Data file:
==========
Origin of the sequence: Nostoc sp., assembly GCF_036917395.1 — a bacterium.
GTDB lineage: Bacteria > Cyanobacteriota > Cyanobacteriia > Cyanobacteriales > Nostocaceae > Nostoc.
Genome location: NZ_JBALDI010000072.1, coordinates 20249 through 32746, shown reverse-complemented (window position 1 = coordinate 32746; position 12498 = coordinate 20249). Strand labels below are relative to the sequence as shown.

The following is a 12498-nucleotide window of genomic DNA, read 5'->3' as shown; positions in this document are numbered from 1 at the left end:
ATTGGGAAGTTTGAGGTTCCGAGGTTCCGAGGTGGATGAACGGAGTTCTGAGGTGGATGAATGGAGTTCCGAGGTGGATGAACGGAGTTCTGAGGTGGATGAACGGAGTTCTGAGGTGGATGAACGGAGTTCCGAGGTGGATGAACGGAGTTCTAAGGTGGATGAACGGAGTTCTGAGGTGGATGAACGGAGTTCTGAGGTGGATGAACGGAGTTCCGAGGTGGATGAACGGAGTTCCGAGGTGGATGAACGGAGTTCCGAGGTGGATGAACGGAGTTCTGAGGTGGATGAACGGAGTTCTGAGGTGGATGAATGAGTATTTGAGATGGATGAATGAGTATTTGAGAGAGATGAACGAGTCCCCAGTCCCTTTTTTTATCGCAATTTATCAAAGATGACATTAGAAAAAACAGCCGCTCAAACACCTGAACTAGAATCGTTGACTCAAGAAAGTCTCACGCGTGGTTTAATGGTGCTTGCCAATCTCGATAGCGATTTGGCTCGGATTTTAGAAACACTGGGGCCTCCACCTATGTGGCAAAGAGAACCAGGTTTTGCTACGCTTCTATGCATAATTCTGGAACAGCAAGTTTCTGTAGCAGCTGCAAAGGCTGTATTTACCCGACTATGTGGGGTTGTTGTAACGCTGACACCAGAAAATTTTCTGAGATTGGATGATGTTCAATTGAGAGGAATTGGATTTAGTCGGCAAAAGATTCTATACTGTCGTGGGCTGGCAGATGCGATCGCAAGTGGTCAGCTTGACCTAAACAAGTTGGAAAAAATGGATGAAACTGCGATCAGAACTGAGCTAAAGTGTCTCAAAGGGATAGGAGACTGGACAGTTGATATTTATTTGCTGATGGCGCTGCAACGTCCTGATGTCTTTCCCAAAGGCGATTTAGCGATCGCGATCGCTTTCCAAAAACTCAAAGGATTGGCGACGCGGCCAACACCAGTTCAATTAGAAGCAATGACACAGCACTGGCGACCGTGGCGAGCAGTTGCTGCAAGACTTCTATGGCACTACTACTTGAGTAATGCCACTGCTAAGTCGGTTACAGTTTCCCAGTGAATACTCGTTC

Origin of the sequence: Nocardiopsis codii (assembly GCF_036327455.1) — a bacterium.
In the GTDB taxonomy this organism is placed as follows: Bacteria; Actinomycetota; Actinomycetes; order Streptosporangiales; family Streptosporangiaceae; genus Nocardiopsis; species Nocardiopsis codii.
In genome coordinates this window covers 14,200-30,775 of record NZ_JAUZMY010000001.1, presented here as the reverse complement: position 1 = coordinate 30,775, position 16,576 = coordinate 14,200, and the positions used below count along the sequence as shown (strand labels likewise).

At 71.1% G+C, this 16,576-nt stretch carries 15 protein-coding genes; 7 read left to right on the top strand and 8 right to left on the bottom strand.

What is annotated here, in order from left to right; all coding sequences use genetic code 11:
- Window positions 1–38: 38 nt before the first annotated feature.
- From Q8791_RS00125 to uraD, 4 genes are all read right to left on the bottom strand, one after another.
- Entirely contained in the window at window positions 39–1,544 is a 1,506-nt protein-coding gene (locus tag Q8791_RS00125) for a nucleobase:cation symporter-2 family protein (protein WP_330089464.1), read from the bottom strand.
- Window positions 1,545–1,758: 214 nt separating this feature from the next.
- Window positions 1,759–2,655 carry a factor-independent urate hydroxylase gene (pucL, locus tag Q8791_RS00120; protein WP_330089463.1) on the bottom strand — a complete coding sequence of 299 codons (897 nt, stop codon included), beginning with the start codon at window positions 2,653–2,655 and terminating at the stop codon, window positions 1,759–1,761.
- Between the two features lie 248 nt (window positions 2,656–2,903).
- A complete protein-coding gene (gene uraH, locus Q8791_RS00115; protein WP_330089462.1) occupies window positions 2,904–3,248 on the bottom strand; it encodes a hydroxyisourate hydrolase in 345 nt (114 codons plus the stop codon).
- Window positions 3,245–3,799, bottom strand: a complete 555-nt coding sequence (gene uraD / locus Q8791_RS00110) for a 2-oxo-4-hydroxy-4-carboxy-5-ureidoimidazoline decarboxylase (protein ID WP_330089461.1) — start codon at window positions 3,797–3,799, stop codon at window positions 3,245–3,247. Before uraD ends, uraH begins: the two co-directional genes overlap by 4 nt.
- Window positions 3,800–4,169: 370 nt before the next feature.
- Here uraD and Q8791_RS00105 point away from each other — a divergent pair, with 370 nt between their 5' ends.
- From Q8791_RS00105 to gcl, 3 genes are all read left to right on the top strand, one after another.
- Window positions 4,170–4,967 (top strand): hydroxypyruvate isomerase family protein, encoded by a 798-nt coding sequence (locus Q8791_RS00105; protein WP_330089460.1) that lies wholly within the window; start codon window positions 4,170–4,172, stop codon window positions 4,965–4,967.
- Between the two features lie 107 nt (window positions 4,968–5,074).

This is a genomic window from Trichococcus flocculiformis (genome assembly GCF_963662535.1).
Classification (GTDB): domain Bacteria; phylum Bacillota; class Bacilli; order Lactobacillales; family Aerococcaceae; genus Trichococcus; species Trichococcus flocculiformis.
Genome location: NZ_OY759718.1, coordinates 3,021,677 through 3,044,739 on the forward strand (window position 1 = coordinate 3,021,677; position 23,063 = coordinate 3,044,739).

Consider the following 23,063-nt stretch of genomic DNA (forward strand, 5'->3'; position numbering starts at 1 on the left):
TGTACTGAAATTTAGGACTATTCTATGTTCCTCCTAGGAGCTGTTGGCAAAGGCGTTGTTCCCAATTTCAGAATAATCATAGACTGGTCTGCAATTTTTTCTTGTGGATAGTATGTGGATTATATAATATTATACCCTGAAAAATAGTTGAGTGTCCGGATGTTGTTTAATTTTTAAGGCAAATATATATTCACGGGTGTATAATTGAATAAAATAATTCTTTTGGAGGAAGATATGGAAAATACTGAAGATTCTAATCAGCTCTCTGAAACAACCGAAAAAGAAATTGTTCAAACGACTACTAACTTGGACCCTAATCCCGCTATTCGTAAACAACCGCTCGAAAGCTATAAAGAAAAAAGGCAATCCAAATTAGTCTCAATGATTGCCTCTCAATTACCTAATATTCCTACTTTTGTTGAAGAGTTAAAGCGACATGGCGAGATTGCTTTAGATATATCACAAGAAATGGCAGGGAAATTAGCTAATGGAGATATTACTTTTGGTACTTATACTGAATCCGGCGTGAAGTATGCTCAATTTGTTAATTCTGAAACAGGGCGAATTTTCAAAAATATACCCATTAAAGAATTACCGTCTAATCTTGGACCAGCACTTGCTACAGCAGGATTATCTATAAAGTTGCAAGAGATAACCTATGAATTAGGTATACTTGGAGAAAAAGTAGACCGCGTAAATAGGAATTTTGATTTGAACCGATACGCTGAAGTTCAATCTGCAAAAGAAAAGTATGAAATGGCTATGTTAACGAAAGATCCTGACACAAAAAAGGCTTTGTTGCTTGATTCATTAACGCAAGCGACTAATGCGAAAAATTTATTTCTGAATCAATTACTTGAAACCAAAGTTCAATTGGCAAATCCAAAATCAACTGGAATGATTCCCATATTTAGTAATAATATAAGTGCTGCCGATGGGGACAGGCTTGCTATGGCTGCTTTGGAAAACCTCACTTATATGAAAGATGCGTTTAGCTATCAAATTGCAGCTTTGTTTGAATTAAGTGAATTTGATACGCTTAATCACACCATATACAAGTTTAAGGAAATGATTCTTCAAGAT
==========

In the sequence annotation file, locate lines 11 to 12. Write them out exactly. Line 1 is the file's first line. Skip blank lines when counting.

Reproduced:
- Window positions 1–38: 38 nt before the first annotated feature.
- From Q8791_RS00125 to uraD, 4 genes are all read right to left on the bottom strand, one after another.